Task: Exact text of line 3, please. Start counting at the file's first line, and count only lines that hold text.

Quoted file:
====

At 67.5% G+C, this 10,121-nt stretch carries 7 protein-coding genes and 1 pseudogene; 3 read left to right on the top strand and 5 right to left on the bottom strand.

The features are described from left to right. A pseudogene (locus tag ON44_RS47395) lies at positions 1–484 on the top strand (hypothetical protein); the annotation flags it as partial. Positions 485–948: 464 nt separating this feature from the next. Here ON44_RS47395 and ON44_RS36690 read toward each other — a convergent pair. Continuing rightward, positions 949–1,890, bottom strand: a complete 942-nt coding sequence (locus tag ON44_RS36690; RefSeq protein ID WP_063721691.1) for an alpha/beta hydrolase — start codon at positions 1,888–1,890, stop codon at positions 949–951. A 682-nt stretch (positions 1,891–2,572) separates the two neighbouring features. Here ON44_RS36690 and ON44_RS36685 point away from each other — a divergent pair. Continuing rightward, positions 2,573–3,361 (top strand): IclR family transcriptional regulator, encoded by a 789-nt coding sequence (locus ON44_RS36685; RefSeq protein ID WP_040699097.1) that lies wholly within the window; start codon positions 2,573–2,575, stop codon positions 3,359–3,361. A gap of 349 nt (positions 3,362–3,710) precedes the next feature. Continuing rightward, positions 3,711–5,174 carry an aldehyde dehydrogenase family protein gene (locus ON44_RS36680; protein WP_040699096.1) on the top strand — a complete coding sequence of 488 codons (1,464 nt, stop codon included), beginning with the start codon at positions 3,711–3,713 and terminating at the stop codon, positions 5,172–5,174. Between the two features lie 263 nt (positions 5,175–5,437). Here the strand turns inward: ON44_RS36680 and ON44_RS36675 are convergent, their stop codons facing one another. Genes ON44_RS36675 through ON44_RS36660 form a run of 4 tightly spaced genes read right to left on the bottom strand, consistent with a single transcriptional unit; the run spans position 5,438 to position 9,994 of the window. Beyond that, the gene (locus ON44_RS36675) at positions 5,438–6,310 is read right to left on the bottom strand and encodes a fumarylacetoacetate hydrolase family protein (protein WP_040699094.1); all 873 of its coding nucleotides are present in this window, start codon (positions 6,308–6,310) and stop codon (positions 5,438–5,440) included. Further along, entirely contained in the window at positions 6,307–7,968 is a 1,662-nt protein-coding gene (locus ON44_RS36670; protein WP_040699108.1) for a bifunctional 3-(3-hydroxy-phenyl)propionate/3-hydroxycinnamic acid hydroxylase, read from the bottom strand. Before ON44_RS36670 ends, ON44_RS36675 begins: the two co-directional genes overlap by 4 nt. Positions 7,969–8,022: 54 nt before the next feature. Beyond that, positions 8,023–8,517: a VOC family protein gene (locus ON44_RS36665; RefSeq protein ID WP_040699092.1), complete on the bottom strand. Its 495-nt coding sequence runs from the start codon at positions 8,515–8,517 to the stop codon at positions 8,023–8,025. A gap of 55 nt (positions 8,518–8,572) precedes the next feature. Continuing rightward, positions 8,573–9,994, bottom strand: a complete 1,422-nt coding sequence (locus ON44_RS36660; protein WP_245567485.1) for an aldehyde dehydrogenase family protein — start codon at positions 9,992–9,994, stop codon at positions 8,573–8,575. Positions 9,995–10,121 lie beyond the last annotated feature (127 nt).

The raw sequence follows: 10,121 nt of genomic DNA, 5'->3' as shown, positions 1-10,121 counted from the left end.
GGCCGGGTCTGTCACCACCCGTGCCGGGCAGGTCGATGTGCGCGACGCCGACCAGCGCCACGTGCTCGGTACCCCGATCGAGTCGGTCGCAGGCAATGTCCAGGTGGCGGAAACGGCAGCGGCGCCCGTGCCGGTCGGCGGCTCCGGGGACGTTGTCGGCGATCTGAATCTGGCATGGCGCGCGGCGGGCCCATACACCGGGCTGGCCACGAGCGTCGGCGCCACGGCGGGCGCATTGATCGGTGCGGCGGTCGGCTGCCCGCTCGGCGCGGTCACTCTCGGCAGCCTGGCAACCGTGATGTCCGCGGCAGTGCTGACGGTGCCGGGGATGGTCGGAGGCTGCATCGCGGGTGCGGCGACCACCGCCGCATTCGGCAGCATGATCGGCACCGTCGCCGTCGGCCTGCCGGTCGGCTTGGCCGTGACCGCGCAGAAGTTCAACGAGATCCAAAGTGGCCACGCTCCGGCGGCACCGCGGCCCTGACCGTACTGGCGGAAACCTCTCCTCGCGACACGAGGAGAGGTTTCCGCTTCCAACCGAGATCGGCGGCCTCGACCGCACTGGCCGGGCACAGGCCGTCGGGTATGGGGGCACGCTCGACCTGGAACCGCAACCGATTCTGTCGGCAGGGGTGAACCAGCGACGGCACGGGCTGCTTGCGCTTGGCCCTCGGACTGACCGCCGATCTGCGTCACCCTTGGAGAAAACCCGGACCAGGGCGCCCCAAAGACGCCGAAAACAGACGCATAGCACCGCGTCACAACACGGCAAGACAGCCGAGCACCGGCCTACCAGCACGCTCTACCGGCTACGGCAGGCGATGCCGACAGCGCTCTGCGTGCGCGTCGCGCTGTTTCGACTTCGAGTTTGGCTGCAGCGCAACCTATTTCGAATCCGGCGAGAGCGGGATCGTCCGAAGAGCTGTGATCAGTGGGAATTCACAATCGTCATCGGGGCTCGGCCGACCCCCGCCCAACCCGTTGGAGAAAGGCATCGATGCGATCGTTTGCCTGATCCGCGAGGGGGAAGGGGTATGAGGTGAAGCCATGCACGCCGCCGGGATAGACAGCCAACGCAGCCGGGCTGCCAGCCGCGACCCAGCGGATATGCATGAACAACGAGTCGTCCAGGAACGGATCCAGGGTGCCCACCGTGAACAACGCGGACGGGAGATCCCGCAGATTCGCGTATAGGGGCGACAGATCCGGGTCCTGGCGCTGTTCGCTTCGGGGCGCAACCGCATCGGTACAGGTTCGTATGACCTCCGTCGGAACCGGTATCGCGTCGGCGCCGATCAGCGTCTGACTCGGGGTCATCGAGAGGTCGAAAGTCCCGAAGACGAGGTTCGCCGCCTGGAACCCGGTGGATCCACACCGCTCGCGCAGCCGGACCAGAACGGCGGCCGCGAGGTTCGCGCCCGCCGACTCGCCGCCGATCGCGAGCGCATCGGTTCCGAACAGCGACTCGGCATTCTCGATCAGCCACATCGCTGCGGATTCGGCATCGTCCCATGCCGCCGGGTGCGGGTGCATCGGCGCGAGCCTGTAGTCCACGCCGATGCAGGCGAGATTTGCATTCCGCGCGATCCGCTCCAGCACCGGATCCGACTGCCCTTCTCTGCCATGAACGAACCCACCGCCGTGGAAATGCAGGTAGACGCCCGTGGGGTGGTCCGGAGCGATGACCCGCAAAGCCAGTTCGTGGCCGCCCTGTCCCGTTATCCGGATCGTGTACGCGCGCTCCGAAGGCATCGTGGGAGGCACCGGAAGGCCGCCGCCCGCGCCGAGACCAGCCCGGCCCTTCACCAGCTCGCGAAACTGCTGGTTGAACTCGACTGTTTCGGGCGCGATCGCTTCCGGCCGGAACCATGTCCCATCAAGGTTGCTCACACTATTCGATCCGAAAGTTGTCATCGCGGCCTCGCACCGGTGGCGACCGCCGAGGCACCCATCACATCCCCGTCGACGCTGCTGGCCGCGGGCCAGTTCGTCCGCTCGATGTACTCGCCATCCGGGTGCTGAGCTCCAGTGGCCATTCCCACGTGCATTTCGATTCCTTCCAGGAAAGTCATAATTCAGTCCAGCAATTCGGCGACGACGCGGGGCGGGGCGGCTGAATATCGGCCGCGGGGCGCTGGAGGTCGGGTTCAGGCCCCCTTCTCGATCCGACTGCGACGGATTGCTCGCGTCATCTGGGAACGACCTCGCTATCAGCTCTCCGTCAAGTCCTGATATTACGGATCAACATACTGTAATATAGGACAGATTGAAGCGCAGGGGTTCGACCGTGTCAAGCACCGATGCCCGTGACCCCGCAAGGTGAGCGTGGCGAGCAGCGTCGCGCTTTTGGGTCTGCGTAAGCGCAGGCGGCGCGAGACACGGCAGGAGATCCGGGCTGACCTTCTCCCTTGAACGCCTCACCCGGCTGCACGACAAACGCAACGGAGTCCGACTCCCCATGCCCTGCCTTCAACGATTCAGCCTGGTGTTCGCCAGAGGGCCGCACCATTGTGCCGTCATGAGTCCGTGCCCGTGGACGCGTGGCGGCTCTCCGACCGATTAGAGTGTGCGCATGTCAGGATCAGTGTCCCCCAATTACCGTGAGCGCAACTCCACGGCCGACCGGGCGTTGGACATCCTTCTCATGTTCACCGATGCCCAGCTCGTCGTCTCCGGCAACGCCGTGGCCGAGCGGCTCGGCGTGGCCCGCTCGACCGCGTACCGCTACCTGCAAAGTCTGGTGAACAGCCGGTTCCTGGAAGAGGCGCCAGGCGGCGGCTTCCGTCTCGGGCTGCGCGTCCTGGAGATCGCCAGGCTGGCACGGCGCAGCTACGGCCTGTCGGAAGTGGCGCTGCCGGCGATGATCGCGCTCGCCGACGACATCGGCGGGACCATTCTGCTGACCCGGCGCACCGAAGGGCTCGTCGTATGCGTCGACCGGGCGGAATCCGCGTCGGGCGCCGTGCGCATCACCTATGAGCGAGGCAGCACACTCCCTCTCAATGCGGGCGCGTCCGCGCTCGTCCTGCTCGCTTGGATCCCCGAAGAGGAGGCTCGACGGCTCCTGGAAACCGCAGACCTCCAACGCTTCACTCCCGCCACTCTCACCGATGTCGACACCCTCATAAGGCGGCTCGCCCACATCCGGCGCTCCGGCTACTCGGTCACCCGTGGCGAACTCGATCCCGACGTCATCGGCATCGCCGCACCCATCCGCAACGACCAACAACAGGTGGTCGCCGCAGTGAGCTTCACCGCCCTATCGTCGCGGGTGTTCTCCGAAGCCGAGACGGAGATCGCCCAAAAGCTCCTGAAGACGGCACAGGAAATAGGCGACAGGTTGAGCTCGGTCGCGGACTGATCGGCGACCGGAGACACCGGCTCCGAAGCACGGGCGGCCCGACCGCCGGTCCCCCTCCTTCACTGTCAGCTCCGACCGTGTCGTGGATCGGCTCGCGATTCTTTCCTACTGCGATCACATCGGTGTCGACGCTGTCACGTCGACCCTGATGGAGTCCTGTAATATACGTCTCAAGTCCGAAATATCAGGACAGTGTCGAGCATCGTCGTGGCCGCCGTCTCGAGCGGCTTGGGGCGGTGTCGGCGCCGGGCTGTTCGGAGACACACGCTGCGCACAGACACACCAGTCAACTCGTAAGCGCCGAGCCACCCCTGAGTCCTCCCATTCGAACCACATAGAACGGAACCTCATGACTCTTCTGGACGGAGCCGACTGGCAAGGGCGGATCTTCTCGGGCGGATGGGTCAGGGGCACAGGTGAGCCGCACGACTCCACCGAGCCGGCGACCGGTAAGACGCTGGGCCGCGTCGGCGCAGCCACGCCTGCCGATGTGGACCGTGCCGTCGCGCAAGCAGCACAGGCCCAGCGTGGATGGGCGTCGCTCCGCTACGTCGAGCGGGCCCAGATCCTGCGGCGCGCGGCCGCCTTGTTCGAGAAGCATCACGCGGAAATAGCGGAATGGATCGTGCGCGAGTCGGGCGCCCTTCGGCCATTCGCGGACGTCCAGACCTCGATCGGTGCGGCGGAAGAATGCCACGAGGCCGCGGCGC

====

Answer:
The raw sequence follows: 10,121 nt of genomic DNA, 5'->3' as shown, positions 1-10,121 counted from the left end.